Taking a stroll around a few neighbourhoods during the holidays, I couldn't help but wonder why Bangkok, a bustling metropolis, has so little public space for people to use.
What do Bangkok residents think about the availability of public spaces? And who has a say in deciding which areas should fall within this bracket?
Take the riverfront area as an example. Along the 24-km trail that runs beside the Chao Phraya River, between the Krung Thon and Krungthep bridges, there is only a small section -- about 3.5km, or 14% of the trail's length -- that lets members of the public gain access. The rest is occupied by businesses such as restaurants or hotels. Those angling for a glimpse of river must fork out for a hotel, meal or at least a drink to enjoy this.
Anyway, my main focus here is not on how most of the prime riverfront area has become private property, even though that is a critical issue. I would rather focus on how public areas are being used and managed.
Let's take a look at Sanam Luang. Apart from being used for royal funerals and ceremonies since the Rattanakosin era, the plot has served as a place for leisure by city residents until recently.
In the old days, Sanam Luang was a multi-functional public space -- an open market on weekends, while on weekdays parents would use it to teach their kids how to ride bicycles and fly kites. Hunters of second-hand books roamed the area for rare or out-of-print books.
The state, trying to ease traffic congestion in the Rattanakosin area, relocated the market to Chatuchak. On the birthday of King Rama IX, revellers would flock to Sanam Luang, which hosted temple fair-liked activities or Thai-style carnivals. It used to be a major junction where commuters changed buses.
But Sanam Luang's role as a public space has been dwindling since 2010 when City Hall built a fence around the area, with gates and fixed opening hours, in order to keep the area from the homeless. The authorities have no idea how to deal with this group of people.
Last year, the ground was again "improved" after being used for the royal funeral. City Hall has also made it clear that it will now be used mainly for official purposes such as religious ceremonies, which would seem to limit its use to Buddhists. But seriously, shouldn't other religions be included as well?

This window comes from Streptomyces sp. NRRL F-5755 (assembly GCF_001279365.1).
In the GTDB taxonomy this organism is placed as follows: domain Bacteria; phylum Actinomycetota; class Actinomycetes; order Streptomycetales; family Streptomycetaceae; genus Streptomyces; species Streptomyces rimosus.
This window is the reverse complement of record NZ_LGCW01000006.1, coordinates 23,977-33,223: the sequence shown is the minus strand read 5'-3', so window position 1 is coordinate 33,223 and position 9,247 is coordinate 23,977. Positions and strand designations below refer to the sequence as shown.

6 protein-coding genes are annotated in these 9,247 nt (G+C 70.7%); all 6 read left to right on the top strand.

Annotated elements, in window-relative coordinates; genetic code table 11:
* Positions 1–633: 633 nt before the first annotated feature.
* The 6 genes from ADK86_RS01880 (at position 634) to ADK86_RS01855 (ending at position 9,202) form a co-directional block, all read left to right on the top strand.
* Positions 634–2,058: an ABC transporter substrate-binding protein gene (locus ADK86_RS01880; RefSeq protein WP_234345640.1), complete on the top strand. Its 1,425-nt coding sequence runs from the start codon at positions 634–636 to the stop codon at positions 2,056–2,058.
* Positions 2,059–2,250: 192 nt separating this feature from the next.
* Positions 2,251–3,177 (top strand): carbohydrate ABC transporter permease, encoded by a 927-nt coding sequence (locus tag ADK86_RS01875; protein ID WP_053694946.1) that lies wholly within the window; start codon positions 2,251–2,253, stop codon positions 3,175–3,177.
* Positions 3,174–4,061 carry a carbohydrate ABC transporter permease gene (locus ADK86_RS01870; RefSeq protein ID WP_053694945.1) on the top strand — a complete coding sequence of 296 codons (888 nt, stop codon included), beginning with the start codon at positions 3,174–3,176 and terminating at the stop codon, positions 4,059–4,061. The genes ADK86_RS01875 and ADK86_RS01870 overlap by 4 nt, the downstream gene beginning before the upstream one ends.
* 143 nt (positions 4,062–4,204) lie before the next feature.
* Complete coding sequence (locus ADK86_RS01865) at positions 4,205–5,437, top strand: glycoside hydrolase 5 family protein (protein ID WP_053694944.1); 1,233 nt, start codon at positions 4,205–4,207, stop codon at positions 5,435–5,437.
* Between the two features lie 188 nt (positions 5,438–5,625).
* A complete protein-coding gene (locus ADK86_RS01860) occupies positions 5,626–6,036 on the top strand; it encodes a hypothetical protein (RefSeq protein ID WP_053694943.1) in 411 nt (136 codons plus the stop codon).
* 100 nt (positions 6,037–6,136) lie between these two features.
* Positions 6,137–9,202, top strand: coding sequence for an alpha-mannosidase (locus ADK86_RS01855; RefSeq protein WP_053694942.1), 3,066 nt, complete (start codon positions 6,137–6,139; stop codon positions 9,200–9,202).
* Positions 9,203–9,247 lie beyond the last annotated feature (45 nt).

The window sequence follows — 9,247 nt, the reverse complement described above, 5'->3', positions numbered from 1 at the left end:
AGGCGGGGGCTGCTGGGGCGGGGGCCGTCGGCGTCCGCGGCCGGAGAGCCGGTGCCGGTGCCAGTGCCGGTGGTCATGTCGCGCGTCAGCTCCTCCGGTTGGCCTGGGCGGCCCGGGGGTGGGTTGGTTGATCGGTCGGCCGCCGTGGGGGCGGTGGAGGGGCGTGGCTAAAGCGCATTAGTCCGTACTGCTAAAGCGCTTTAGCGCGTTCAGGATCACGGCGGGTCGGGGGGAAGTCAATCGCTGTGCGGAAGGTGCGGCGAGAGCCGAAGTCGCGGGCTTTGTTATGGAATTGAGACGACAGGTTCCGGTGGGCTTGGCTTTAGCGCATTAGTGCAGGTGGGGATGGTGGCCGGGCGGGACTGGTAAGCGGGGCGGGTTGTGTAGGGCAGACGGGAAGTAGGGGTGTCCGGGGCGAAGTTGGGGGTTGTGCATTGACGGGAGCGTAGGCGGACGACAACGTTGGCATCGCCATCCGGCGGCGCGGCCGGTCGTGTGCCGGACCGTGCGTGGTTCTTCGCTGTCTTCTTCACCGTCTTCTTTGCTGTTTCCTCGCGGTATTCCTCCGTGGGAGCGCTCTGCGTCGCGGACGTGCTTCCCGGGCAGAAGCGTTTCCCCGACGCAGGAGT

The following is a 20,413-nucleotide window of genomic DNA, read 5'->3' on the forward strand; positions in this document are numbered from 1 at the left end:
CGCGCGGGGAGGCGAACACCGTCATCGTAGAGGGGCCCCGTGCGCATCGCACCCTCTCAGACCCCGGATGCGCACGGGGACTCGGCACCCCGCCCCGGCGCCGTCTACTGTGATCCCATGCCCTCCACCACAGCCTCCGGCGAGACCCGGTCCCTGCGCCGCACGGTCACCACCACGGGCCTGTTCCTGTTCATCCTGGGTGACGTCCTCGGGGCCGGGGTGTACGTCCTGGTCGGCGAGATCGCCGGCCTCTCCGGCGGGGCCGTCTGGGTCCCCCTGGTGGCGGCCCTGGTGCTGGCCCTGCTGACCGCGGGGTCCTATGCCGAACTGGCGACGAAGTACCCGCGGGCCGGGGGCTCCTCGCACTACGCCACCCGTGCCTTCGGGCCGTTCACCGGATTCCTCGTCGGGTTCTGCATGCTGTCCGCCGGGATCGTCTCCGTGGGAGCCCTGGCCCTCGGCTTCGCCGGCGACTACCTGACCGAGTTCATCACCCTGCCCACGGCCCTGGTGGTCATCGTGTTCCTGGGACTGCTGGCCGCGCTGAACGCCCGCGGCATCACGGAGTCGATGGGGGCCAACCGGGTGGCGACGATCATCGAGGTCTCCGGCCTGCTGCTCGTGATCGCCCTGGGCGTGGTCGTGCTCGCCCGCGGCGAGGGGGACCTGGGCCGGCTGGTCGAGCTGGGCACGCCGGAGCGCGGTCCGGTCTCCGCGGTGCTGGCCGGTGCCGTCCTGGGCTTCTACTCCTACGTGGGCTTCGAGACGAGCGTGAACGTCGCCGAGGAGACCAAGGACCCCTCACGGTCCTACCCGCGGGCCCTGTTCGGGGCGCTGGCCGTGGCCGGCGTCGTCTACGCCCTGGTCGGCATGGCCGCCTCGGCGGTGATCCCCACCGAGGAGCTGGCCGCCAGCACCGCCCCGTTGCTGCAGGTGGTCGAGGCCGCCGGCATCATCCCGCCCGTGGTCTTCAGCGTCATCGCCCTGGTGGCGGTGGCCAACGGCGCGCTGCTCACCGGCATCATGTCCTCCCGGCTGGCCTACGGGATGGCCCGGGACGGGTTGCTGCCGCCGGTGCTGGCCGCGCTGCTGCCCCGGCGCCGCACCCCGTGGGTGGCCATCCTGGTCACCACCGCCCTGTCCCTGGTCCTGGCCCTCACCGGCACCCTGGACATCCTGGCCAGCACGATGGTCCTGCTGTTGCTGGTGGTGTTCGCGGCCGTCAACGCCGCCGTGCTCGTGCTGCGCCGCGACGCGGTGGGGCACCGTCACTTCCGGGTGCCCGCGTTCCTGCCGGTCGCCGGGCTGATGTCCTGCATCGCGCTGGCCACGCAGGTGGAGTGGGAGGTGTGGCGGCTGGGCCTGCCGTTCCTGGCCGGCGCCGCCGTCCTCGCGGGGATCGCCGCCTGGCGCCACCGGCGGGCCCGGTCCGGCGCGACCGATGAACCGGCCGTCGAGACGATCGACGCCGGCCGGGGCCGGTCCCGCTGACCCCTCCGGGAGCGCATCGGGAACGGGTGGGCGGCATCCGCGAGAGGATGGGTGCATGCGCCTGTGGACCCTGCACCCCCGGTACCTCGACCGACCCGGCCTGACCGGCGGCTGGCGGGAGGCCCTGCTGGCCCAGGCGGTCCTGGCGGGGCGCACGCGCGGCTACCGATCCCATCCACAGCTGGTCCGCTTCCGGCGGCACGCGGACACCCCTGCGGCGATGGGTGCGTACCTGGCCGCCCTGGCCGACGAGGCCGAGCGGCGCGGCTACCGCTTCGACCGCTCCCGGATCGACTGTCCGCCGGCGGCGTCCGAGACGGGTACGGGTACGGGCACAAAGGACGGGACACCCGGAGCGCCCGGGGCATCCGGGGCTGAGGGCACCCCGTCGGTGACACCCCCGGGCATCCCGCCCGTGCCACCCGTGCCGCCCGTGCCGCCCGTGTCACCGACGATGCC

Interestingly, when City Hall wants to improve a public space, or designates it for a particular purpose and just goes ahead without consulting the public. Forget about the voiceless vagabonds, other Sanam Luang users have never been asked how they want the space to be developed and used.
With regard to the fence, City Hall never asked commuters who change buses at Sanam Luang for their input, even though the structure takes away a large part of the bus stop area.
When the agency paved the central part of the ground with cement and used it as a drop-off and parking area for tourist coaches, it did not consult anyone. All decisions were, and are, made with a top-down approach. The public, especially the poor, have no say.
City Hall insisted several dozen riverside communities between Rama VII and Pinklao bridges had to be evicted to pave the way for the first 7km section of the Chao Phraya promenade, Thailand's so-called new landmark, despite fierce opposition from the public and experts in different fields.
Or look at how City Hall decided to uproot the century-old community and tear down historical wooden houses so they could turn the site into a "park", which looks like a lifeless lawn replete with a huge toilet in the middle. Again, the protesting public was ignored.
Or look at how street food has been banned, instead of being managed.
A friend of mine living in Heidelberg, Germany told me their local government was forced to abandon its plan to relocate the city's tram depot to a park outside the city centre when the public disagreed with such an expansion. Over 1,000 opponents signed a petition demanding the local government find another site. A new site is being sought.
While cities around the world embrace the idea of public participation, Bangkok still adheres to its archaic top-down style of administration.
The city designed the promenade as a public space but then courted controversy by shrugging off public opposition. I have some humble advice for the agency. If it insists on spending 8 billion baht on this structure it should switch the project's first phase from its initial site to the section between the Memorial and Sathon bridges. At least then locals could enjoy superb views of luxury five-star hotels, high rises and shopping malls. Those luxury property owners should be pleased with the new infrastructure, which City Hall insists serves a crucial role as a flood prevention dyke. After it, it should help keep their expensive properties dry.
Sirinya Wattanasukchai is a columnist, Bangkok Post.